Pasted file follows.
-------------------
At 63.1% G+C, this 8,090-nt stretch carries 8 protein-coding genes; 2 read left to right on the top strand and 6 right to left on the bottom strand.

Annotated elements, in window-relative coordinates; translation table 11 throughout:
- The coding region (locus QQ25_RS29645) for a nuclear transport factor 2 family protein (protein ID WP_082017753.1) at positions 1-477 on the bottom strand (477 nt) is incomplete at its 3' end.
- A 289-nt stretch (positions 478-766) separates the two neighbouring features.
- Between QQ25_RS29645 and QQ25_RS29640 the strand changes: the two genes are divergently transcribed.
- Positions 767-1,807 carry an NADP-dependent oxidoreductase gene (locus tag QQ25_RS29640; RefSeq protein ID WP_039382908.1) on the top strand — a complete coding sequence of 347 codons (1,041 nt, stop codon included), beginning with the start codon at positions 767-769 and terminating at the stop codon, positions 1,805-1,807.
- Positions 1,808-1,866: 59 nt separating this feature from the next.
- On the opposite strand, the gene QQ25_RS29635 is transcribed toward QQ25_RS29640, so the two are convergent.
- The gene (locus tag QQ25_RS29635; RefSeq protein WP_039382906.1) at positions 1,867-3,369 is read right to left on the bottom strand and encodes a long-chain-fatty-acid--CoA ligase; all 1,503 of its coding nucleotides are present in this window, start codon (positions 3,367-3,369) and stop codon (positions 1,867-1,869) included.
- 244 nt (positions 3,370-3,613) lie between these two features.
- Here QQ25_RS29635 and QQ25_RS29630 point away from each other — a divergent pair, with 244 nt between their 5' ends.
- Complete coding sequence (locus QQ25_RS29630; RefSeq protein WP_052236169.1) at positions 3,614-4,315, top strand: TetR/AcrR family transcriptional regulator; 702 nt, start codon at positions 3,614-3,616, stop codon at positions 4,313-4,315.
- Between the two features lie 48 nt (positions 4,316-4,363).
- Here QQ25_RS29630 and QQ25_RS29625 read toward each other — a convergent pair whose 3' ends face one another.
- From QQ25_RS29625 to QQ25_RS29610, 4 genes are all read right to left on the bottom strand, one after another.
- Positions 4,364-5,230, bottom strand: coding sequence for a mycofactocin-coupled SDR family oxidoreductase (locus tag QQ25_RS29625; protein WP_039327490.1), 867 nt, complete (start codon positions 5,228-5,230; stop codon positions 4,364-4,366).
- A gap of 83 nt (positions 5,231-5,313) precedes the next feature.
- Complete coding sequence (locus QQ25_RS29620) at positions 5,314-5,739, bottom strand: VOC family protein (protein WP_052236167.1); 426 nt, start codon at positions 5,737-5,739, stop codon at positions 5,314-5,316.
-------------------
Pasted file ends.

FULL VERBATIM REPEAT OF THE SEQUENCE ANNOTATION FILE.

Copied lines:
At 63.1% G+C, this 8,090-nt stretch carries 8 protein-coding genes; 2 read left to right on the top strand and 6 right to left on the bottom strand.

Annotated elements, in window-relative coordinates; translation table 11 throughout:
- The coding region (locus QQ25_RS29645) for a nuclear transport factor 2 family protein (protein ID WP_082017753.1) at positions 1-477 on the bottom strand (477 nt) is incomplete at its 3' end.
- A 289-nt stretch (positions 478-766) separates the two neighbouring features.
- Between QQ25_RS29645 and QQ25_RS29640 the strand changes: the two genes are divergently transcribed.
- Positions 767-1,807 carry an NADP-dependent oxidoreductase gene (locus tag QQ25_RS29640; RefSeq protein ID WP_039382908.1) on the top strand — a complete coding sequence of 347 codons (1,041 nt, stop codon included), beginning with the start codon at positions 767-769 and terminating at the stop codon, positions 1,805-1,807.
- Positions 1,808-1,866: 59 nt separating this feature from the next.
- On the opposite strand, the gene QQ25_RS29635 is transcribed toward QQ25_RS29640, so the two are convergent.
- The gene (locus tag QQ25_RS29635; RefSeq protein WP_039382906.1) at positions 1,867-3,369 is read right to left on the bottom strand and encodes a long-chain-fatty-acid--CoA ligase; all 1,503 of its coding nucleotides are present in this window, start codon (positions 3,367-3,369) and stop codon (positions 1,867-1,869) included.
- 244 nt (positions 3,370-3,613) lie between these two features.
- Here QQ25_RS29635 and QQ25_RS29630 point away from each other — a divergent pair, with 244 nt between their 5' ends.
- Complete coding sequence (locus QQ25_RS29630; RefSeq protein WP_052236169.1) at positions 3,614-4,315, top strand: TetR/AcrR family transcriptional regulator; 702 nt, start codon at positions 3,614-3,616, stop codon at positions 4,313-4,315.
- Between the two features lie 48 nt (positions 4,316-4,363).
- Here QQ25_RS29630 and QQ25_RS29625 read toward each other — a convergent pair whose 3' ends face one another.
- From QQ25_RS29625 to QQ25_RS29610, 4 genes are all read right to left on the bottom strand, one after another.
- Positions 4,364-5,230, bottom strand: coding sequence for a mycofactocin-coupled SDR family oxidoreductase (locus tag QQ25_RS29625; protein WP_039327490.1), 867 nt, complete (start codon positions 5,228-5,230; stop codon positions 4,364-4,366).
- A gap of 83 nt (positions 5,231-5,313) precedes the next feature.
- Complete coding sequence (locus QQ25_RS29620) at positions 5,314-5,739, bottom strand: VOC family protein (protein WP_052236167.1); 426 nt, start codon at positions 5,737-5,739, stop codon at positions 5,314-5,316.